The hearing concentrated primarily on whether or not the claimant was the person in the footage. During that hearing, he admitted that it was him in the stills from the footage but maintained he did not take the wallet. He explained that his reason for using the shredder was that when he went to the toilet and took off his jacket, two cards fell out, prompting him to look through other cards in his wallet. When he found some that he no longer needed he disposed of them in the shredder.
No steps were taken to investigate further, and the employee was dismissed.
The tribunal ruled that during the investigatory stage, the employee was asked only generalised questions, and was not shown CCTV footage relied upon or the still photographs taken from it.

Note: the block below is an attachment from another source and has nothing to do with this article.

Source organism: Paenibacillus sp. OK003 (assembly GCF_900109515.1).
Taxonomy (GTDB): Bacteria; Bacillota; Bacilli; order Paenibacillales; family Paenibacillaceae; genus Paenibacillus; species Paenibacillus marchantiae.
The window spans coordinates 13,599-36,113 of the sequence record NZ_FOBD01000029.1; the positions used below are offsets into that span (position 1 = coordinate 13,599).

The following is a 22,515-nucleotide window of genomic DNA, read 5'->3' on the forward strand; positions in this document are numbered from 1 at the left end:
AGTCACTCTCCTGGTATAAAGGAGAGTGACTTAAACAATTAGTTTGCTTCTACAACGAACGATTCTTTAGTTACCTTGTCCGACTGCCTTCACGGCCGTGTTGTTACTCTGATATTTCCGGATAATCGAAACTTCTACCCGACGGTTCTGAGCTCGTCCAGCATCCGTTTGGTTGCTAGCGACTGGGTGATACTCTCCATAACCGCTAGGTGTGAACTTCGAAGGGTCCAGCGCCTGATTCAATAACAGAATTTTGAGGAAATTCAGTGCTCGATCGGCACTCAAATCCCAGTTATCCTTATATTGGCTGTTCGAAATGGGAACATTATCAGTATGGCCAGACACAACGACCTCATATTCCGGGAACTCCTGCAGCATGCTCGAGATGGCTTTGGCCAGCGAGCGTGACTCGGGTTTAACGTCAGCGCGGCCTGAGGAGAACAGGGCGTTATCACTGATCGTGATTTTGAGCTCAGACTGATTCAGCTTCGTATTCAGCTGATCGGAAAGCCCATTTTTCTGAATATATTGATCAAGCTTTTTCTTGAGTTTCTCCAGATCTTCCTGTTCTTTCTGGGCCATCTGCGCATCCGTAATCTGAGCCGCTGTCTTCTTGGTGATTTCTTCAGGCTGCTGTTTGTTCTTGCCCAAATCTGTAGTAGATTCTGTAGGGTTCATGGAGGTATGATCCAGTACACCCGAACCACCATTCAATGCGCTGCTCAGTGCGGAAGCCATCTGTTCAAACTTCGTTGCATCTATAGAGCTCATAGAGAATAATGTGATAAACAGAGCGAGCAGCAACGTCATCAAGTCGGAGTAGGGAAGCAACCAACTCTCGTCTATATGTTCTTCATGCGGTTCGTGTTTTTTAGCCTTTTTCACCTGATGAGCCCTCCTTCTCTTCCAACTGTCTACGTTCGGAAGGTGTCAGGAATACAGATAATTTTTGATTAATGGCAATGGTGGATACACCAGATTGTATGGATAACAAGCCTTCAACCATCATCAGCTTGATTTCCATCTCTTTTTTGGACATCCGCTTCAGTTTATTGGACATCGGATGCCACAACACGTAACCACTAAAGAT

It was held that the employee had a “potentially fair reason for dismissal” in believing that the employee had committed theft, however he found “deficiencies in the extent and quality of the investigation conducted. A reasonable investigation would have sought to verify the claimant’s explanation for the actions seen on CCTV.” It was therefore judged that “the deficiencies in the respondent’s investigation made this dismissal unfair.”
This case highlights the importance for employers to be able to justify that they acted reasonably in dismissing an employee, especially in potentially career-ending situations of this nature. An important element of is conducting a thorough investigation, taking into account all evidence available and considering all explanations put forward by the employee that may explain their actions. A remedial hearing will be held to decide on the financial award.